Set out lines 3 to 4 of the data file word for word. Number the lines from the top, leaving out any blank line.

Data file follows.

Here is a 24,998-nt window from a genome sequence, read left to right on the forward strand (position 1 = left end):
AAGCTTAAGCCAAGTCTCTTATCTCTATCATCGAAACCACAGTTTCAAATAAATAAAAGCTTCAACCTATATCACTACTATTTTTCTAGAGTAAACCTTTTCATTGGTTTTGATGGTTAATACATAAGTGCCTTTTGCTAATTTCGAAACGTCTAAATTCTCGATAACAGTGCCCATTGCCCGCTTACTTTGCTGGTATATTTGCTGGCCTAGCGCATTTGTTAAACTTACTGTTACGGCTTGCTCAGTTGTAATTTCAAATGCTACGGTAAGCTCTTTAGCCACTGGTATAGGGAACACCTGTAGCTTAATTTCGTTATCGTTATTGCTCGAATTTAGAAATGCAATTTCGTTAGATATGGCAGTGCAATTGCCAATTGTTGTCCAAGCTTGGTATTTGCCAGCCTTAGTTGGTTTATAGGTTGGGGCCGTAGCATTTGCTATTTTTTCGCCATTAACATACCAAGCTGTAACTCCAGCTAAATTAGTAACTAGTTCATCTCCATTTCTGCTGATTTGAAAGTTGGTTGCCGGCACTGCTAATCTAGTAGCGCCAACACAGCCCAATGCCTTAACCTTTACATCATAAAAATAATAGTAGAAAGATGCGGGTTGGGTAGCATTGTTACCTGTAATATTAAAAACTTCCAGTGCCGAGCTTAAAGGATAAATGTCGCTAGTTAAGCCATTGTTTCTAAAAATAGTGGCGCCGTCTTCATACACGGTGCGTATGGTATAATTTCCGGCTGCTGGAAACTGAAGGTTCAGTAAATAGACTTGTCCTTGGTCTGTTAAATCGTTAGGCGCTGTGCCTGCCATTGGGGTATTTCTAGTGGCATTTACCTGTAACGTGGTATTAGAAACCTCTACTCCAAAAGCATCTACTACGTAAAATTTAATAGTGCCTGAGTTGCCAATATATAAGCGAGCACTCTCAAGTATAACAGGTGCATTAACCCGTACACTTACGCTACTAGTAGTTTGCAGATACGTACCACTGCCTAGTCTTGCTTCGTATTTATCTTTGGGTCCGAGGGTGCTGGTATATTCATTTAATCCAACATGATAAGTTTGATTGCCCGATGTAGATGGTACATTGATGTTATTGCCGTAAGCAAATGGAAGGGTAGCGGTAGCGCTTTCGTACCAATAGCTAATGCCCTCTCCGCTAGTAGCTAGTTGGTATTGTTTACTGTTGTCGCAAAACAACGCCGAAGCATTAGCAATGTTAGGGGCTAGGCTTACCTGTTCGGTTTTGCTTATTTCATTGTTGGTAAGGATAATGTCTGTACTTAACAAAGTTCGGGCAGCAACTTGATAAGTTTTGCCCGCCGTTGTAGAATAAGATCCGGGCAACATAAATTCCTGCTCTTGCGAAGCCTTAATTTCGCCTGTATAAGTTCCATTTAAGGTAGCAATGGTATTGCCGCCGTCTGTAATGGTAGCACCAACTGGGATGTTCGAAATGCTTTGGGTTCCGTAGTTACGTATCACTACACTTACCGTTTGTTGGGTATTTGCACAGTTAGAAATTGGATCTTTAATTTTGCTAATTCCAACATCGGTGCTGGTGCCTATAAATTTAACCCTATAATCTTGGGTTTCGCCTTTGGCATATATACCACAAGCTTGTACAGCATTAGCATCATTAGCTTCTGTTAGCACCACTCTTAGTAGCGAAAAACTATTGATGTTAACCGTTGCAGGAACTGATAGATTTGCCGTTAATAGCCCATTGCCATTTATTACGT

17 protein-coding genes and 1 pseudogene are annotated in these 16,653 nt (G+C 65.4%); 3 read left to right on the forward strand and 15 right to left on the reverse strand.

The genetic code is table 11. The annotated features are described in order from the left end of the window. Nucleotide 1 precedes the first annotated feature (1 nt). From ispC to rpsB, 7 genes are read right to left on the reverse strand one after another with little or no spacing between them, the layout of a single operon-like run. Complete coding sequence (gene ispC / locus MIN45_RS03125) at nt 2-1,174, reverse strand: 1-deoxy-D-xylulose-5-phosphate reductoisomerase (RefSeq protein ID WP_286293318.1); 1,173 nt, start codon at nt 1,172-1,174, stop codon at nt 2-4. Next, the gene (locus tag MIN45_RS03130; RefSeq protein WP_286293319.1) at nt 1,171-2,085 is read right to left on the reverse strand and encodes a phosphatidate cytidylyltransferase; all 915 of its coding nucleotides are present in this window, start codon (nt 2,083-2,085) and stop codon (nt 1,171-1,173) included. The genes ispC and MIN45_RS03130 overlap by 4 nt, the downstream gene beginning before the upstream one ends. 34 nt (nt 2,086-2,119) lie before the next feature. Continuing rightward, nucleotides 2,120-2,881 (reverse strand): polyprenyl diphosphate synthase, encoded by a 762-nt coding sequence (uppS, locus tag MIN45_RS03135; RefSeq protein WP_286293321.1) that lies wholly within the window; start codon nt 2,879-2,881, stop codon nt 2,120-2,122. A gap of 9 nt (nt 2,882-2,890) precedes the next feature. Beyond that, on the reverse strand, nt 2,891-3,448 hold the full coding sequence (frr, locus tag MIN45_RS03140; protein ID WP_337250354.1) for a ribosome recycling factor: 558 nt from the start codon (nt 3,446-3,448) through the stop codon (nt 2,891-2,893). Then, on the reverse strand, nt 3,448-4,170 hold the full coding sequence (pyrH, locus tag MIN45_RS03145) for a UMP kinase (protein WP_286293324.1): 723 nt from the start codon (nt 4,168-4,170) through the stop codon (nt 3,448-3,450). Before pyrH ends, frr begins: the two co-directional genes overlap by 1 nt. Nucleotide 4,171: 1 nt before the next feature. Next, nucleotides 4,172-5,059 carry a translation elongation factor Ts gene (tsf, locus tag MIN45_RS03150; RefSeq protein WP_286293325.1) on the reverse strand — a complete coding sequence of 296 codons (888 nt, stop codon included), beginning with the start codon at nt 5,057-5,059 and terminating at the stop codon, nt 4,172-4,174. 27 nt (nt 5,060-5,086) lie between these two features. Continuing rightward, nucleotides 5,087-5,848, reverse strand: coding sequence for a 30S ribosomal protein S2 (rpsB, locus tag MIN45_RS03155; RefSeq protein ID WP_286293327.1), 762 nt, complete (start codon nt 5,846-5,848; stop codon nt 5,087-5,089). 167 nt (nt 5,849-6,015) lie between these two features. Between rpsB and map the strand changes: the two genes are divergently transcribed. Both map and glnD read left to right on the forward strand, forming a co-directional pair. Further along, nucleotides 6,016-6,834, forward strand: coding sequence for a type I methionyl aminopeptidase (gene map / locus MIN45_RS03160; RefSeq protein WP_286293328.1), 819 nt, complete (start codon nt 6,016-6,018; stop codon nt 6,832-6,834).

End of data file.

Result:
17 protein-coding genes and 1 pseudogene are annotated in these 16,653 nt (G+C 65.4%); 3 read left to right on the forward strand and 15 right to left on the reverse strand.

The genetic code is table 11. The annotated features are described in order from the left end of the window. Nucleotide 1 precedes the first annotated feature (1 nt). From ispC to rpsB, 7 genes are read right to left on the reverse strand one after another with little or no spacing between them, the layout of a single operon-like run. Complete coding sequence (gene ispC / locus MIN45_RS03125) at nt 2-1,174, reverse strand: 1-deoxy-D-xylulose-5-phosphate reductoisomerase (RefSeq protein ID WP_286293318.1); 1,173 nt, start codon at nt 1,172-1,174, stop codon at nt 2-4. Next, the gene (locus tag MIN45_RS03130; RefSeq protein WP_286293319.1) at nt 1,171-2,085 is read right to left on the reverse strand and encodes a phosphatidate cytidylyltransferase; all 915 of its coding nucleotides are present in this window, start codon (nt 2,083-2,085) and stop codon (nt 1,171-1,173) included. The genes ispC and MIN45_RS03130 overlap by 4 nt, the downstream gene beginning before the upstream one ends. 34 nt (nt 2,086-2,119) lie before the next feature. Continuing rightward, nucleotides 2,120-2,881 (reverse strand): polyprenyl diphosphate synthase, encoded by a 762-nt coding sequence (uppS, locus tag MIN45_RS03135; RefSeq protein WP_286293321.1) that lies wholly within the window; start codon nt 2,879-2,881, stop codon nt 2,120-2,122. A gap of 9 nt (nt 2,882-2,890) precedes the next feature. Beyond that, on the reverse strand, nt 2,891-3,448 hold the full coding sequence (frr, locus tag MIN45_RS03140; protein ID WP_337250354.1) for a ribosome recycling factor: 558 nt from the start codon (nt 3,446-3,448) through the stop codon (nt 2,891-2,893). Then, on the reverse strand, nt 3,448-4,170 hold the full coding sequence (pyrH, locus tag MIN45_RS03145) for a UMP kinase (protein WP_286293324.1): 723 nt from the start codon (nt 4,168-4,170) through the stop codon (nt 3,448-3,450). Before pyrH ends, frr begins: the two co-directional genes overlap by 1 nt. Nucleotide 4,171: 1 nt before the next feature. Next, nucleotides 4,172-5,059 carry a translation elongation factor Ts gene (tsf, locus tag MIN45_RS03150; RefSeq protein WP_286293325.1) on the reverse strand — a complete coding sequence of 296 codons (888 nt, stop codon included), beginning with the start codon at nt 5,057-5,059 and terminating at the stop codon, nt 4,172-4,174. 27 nt (nt 5,060-5,086) lie between these two features. Continuing rightward, nucleotides 5,087-5,848, reverse strand: coding sequence for a 30S ribosomal protein S2 (rpsB, locus tag MIN45_RS03155; RefSeq protein ID WP_286293327.1), 762 nt, complete (start codon nt 5,846-5,848; stop codon nt 5,087-5,089). 167 nt (nt 5,849-6,015) lie between these two features. Between rpsB and map the strand changes: the two genes are divergently transcribed. Both map and glnD read left to right on the forward strand, forming a co-directional pair. Further along, nucleotides 6,016-6,834, forward strand: coding sequence for a type I methionyl aminopeptidase (gene map / locus MIN45_RS03160; RefSeq protein WP_286293328.1), 819 nt, complete (start codon nt 6,016-6,018; stop codon nt 6,832-6,834).